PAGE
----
Faculty and Academic Staff

Professor Christopher Gardner, PhD

CHRISTOPHER D. GARDNER, PhD, is the Rehnborg Farquhar Professor of Medicine at Stanford University, and the Director of Nutrition Studies at the Stanford Prevention Research Center. He received his PhD in Nutritional Sciences at the University of California, Berkeley in 1993. His postgraduate training included a postdoctoral fellowship in cardiovascular disease epidemiology at Stanford; for the past decade he has been the director of that program.

Dr. Gardner is passionate about two central questions that keep him up at night and get him to jump out of bed most mornings. The first of these is: What can people eat and drink (or avoid/limit) to optimize their health? Most of his past ~30 years of research and teaching have been dedicated to finding solutions to current controversies about such topics as garlic, soy, antioxidants, omega-3 fats from fish or flax, vegetarian diets, artificial sweeteners, and low-fat vs. low-carb weight loss diets. A special emphasis of his current research involves the connections between diet, the microbiome, and immune function. His rigorously designed and conducted human nutrition trials and publications on these topics have made him a nationally recognized leader in nutrition science. He currently serves as vice-chair of the Nutrition Committee of the American Heart Association.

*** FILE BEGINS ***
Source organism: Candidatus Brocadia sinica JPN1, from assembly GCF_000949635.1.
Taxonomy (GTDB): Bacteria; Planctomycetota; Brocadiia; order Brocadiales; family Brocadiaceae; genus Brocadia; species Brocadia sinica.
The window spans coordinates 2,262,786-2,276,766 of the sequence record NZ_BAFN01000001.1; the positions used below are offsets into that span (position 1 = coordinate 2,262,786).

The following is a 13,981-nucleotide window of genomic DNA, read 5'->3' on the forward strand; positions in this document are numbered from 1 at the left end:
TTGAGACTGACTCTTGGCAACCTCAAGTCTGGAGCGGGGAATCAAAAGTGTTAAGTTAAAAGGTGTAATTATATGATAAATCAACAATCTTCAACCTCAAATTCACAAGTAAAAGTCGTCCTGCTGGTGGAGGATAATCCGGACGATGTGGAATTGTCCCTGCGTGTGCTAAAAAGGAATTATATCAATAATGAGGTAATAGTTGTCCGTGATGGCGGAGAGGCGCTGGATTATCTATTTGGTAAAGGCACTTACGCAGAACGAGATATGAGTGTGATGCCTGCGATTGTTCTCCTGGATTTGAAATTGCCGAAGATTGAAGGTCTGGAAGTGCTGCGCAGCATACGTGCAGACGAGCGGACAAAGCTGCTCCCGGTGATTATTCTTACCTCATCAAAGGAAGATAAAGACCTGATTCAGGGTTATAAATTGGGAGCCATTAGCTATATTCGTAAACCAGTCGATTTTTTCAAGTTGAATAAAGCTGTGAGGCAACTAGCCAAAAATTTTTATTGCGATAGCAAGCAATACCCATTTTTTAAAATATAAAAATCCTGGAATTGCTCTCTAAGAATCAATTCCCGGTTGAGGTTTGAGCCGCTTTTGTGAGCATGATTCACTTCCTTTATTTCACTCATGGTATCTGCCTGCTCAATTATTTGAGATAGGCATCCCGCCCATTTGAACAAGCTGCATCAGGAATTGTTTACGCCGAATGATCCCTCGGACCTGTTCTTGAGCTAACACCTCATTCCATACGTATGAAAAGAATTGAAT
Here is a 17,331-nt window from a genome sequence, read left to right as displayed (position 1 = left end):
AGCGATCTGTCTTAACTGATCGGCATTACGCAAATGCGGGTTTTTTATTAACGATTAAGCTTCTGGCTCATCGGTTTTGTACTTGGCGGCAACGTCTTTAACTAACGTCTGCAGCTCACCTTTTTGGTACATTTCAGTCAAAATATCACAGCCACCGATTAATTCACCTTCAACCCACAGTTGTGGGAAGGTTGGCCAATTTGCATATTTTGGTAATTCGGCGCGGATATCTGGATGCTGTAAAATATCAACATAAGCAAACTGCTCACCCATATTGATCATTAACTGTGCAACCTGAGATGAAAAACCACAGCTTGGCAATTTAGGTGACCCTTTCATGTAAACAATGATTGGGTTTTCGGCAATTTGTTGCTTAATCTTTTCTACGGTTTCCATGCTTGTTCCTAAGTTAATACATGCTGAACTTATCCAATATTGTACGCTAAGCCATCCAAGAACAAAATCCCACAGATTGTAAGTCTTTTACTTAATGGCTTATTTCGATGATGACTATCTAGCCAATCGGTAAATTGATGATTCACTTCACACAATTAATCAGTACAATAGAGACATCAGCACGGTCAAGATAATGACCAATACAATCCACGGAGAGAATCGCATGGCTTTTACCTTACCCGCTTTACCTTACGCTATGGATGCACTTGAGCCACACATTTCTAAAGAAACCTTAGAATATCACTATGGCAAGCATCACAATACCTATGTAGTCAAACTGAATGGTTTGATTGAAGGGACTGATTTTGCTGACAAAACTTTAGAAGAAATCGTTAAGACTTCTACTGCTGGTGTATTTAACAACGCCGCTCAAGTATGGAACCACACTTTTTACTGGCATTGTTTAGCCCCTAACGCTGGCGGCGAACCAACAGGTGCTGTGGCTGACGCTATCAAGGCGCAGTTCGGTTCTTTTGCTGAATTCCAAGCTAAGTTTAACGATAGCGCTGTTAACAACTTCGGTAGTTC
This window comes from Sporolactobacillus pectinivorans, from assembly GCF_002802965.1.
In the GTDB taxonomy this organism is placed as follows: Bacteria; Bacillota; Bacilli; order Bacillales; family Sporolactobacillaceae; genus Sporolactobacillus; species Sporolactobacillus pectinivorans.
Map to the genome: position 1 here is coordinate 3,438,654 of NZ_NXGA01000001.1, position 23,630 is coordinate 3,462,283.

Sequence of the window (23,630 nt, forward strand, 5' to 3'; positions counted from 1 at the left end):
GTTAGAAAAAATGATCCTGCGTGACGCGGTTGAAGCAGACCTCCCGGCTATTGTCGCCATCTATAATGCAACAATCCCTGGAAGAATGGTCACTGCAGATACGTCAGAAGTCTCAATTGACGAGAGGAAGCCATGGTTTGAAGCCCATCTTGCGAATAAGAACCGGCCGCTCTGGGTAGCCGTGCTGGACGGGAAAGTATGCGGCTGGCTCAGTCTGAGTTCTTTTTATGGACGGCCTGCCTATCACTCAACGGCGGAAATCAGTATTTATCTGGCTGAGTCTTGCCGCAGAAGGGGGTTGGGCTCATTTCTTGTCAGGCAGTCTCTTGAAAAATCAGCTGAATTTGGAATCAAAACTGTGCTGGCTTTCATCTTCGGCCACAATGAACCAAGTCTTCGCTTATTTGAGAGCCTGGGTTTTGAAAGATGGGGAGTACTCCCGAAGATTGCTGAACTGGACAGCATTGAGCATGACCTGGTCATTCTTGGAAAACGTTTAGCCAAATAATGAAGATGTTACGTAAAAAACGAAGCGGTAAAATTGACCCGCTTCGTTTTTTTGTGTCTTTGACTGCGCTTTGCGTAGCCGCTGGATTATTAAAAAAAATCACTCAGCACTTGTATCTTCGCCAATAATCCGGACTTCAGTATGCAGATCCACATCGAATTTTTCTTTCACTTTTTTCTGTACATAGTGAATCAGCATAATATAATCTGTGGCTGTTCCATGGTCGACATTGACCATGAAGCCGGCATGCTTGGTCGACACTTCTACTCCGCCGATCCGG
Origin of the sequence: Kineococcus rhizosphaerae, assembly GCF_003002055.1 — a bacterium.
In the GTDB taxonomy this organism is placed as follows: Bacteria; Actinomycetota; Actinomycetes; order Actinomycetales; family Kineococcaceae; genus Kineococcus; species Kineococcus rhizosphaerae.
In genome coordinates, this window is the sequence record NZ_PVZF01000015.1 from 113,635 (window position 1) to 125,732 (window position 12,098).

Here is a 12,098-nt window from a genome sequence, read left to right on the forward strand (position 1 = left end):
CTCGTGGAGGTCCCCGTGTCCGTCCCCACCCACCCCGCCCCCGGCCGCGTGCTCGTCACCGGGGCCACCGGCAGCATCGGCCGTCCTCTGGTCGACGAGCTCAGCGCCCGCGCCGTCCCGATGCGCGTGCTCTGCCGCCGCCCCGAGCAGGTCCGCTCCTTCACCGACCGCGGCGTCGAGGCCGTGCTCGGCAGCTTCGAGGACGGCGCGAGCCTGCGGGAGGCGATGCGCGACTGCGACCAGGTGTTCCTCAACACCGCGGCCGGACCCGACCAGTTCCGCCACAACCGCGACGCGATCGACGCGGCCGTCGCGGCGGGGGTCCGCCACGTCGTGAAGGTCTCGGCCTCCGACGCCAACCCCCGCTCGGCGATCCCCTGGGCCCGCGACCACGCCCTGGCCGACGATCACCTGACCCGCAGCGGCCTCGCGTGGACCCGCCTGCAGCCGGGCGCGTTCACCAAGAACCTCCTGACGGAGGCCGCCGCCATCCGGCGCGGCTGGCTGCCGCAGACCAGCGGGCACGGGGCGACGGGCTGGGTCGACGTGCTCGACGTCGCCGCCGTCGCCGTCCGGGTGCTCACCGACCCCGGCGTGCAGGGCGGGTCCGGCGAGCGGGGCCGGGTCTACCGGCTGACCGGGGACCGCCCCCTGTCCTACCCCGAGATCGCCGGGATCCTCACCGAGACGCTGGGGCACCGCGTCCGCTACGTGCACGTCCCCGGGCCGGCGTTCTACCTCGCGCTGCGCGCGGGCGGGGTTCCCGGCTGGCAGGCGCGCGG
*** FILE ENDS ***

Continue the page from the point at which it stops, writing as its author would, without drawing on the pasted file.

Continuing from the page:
Dr. Gardner has recently shifted much of his energies to a second and more challenging question: What forces and factors can successfully motivate people to improve their food and beverage choice behaviors? To address this question he has collaborated with scholars and researchers from across all seven of Stanford’s undergraduate and graduate schools – Medicine, Business, Law, Earth Sciences, Humanities and Sciences, Education, and Engineering. He is also currently collaborating with chefs and dining operators from Stanford’s Residential and Dining Enterprises, and the Culinary Institute of America, with an emphasis on elevating the unapologetic deliciousness of food. Two of the undergraduate classes he teaches address his interests in the intersection of Taste, Health, and the Environment: Food and Society, and Healthy and Sustainable Food Systems. He has been teaching Human Nutrition through the program in Human Biology for 20 years.